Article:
“A second wave of negative feedback from members to ACNP Council came after the executive committee's statement. Also on July 25, the New York Times cited the Cyberonics case as exemplary of how corporations use academic experts to push their products.
By Aug. 3, ACNP President Kenneth Davis issued a second communication to the membership, very different in tone from the initial executive committee statement. This message intimated that individuals would indeed be held accountable. The next day, an unflattering news item appeared in Science.
By Aug. 25, ACNP announced to members that Dr. Nemeroff was resigning his editorial position. At press time, a search for a new editor was in progress.”
“Omnibus disclosure forms, which the authors said they had sent to the journal for the editors to review, often serve to obfuscate the compromised status of authors vis-à-vis specific publications. In the case of the Cyberonics-funded VNS therapy review, the only relevant disclosure that by ACNP policy should have been included in the article for readers to see was the paid Cyberonics-consultant status of the academic authors, not their many relationships with other corporations. All eight have been members of the Cyberonics Mechanism of Action Advisory Board since 2003.”
When the leaders of professional societies lose their ethical compass, individual members can exert moral suasion by speaking out.
Physicians associated with professional journals should insist that articles featuring such marketing tactics be routinely rejected. Stanford University's School of Medicine has led the way by announcing a ban on faculty members placing their names on ghostwritten articles.” [Great idea, but I wonder if they will just a) not acknowledge that their articles are ghostwritten or b) take the position that having someone else write your articles is not ghostwriting, such as the ACNP]
My View: It’s nice to see someone blowing the whistle in a widely read trade publication! Their speaking out did appear to help chase Nemeroff from his editorial position and really helped to bring a spotlight to a situation that desperately called for public notice. Indeed, I find these stories highly motivational -- vigilance can indeed yield results!
One point that bears emphasis is that the omnibus conflict of interest statements serve to better cover up relevant conflicts of interest than to clarify them. Reading many psychiatry journal articles, one sees that an author will acknowledge research funding from six companies, unrestricted grants from two or three, paid speaker status for five, and so forth. What is relevant is who paid for this particular article. I want to know if the authors were funded to conduct this study by the drug or device manufacturer, not whether the authors spoke to a group of physicians about some other product made by a different company. I’d also like to know if the authors serve on an advisory board for the company whose product they are pimping.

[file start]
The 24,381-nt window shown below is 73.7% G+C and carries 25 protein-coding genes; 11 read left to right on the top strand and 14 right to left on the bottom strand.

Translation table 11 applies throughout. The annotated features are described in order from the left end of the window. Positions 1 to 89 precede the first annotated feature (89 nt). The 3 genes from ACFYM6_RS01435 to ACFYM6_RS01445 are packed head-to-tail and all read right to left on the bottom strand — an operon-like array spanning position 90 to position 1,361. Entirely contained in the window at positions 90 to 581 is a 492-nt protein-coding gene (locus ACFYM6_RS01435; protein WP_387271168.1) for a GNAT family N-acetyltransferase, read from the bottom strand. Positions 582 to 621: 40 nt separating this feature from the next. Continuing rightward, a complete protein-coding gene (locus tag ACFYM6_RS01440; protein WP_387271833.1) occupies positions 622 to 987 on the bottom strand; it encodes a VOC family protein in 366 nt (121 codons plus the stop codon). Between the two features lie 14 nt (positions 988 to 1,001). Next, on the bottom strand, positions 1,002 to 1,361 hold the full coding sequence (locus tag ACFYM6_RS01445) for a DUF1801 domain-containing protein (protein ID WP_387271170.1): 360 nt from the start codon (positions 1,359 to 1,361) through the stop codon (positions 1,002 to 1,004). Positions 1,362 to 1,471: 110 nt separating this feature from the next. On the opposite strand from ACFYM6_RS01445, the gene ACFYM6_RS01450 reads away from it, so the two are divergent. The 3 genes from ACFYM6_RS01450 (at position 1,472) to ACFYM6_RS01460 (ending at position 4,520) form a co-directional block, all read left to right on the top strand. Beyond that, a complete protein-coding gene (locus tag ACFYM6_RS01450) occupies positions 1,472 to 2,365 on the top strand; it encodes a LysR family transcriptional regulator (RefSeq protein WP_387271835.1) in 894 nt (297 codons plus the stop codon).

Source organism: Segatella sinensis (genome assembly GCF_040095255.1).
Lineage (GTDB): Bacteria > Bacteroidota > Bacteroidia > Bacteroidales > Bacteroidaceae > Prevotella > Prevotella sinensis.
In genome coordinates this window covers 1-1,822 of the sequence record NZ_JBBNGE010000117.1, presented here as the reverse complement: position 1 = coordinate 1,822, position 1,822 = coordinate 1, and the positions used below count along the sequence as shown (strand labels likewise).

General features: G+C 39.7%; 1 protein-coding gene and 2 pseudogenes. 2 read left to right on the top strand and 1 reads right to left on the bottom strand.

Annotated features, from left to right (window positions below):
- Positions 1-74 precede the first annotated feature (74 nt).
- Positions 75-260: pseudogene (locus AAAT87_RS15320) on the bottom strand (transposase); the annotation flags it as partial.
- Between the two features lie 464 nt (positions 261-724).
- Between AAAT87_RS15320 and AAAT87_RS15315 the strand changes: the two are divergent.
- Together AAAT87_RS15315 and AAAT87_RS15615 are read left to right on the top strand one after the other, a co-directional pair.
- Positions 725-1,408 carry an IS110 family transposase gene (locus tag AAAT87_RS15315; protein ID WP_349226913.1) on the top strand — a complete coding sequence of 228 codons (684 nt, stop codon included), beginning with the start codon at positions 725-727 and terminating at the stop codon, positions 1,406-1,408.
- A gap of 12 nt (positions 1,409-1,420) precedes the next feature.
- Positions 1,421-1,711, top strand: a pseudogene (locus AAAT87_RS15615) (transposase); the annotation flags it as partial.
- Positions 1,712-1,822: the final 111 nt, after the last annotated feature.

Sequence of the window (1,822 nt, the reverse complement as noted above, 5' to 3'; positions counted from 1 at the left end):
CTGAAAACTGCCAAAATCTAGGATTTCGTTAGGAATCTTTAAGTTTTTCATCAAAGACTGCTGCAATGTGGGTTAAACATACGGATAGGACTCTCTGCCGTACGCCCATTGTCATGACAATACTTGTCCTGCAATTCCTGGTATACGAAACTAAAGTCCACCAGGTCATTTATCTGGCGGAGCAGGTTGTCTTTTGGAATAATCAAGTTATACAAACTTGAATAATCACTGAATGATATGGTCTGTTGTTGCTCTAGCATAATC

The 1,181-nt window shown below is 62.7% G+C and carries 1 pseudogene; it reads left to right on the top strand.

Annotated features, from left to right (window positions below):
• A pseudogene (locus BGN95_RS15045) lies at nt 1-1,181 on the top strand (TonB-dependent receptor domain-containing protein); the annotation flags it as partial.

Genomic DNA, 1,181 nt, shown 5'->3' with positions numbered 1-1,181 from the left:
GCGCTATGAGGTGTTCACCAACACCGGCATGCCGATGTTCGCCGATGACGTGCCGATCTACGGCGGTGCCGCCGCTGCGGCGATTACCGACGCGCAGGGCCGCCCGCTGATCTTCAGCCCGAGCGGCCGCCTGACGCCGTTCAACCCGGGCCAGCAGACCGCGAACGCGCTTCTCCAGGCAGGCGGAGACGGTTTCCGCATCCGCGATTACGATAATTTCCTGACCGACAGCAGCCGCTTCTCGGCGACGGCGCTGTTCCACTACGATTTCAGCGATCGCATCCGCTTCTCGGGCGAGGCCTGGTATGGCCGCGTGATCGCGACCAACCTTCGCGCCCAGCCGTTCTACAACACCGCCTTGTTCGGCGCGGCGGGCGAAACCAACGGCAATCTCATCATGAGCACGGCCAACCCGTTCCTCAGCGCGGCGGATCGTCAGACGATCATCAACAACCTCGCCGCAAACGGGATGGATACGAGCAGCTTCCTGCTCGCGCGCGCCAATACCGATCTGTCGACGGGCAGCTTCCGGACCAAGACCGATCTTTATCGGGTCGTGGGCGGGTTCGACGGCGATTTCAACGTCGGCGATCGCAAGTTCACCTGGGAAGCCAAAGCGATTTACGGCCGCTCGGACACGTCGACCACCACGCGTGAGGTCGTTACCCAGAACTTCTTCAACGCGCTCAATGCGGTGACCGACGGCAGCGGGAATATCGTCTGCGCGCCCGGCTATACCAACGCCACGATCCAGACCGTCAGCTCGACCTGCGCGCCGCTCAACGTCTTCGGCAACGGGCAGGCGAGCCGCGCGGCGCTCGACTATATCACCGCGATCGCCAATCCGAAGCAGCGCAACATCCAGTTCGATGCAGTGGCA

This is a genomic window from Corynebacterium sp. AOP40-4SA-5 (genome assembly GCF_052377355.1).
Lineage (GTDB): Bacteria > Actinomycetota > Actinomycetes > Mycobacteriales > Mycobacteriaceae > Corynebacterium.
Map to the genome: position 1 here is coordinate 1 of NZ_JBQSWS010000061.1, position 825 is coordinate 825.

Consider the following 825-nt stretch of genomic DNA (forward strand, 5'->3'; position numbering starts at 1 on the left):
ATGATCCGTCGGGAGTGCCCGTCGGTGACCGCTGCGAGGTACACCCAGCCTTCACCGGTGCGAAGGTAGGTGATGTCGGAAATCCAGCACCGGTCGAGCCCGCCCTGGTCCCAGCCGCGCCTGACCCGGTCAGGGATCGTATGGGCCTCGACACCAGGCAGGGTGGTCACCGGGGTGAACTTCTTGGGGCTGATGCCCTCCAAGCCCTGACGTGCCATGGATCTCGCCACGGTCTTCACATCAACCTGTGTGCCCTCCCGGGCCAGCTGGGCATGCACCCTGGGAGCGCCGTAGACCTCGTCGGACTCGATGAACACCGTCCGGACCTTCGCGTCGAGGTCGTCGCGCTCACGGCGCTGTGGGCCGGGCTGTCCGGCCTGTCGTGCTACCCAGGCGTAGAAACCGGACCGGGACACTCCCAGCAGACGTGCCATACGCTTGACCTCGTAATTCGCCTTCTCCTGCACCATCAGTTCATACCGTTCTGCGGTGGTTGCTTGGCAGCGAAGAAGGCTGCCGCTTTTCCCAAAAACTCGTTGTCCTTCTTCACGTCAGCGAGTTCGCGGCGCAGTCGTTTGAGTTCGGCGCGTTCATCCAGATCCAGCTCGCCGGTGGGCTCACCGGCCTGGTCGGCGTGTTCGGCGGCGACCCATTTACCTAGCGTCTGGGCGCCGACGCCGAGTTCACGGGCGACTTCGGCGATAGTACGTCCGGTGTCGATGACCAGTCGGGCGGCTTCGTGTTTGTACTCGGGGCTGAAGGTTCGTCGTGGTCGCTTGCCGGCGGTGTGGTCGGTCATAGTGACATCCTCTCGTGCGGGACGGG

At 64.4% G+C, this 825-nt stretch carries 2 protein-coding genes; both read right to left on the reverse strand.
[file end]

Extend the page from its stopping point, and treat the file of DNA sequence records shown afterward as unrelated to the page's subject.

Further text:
I agree that journals should toss out ghostwritten infomercial articles. One does not have to look far in many psychiatry journals to see junk “review” or “mechanism of action” articles that are clearly nothing more than infomercials. It’s predictable. If a new product is coming out or an existing product is trying to expand into a new indication, watch for so-called scientific journals (and especially journal supplements) to be flooded with cheap toilet paper-quality articles talking about how this treatment will help to improve outcomes for an undertreated or treatment resistant population. Given how few actual advances have been made in treating psychiatric conditions in the past few decades, readers are well advised to wait until sufficient data have been collected prior to showing anything other that skepticism toward these corporate propaganda pieces, er, review/theoretical mechanism of action articles. Carroll and Rubin are absolutely correct to call for journals to not publish them, yet they bring in revenue as either supplement fodder (as we know, supplements are generally funded by drug or device companies), or they are purchased en masse as reprints ($$$ for the journal publisher) so I am afraid that their suggestion will not be taken seriously. Another post on that topic to come sometime in the near future...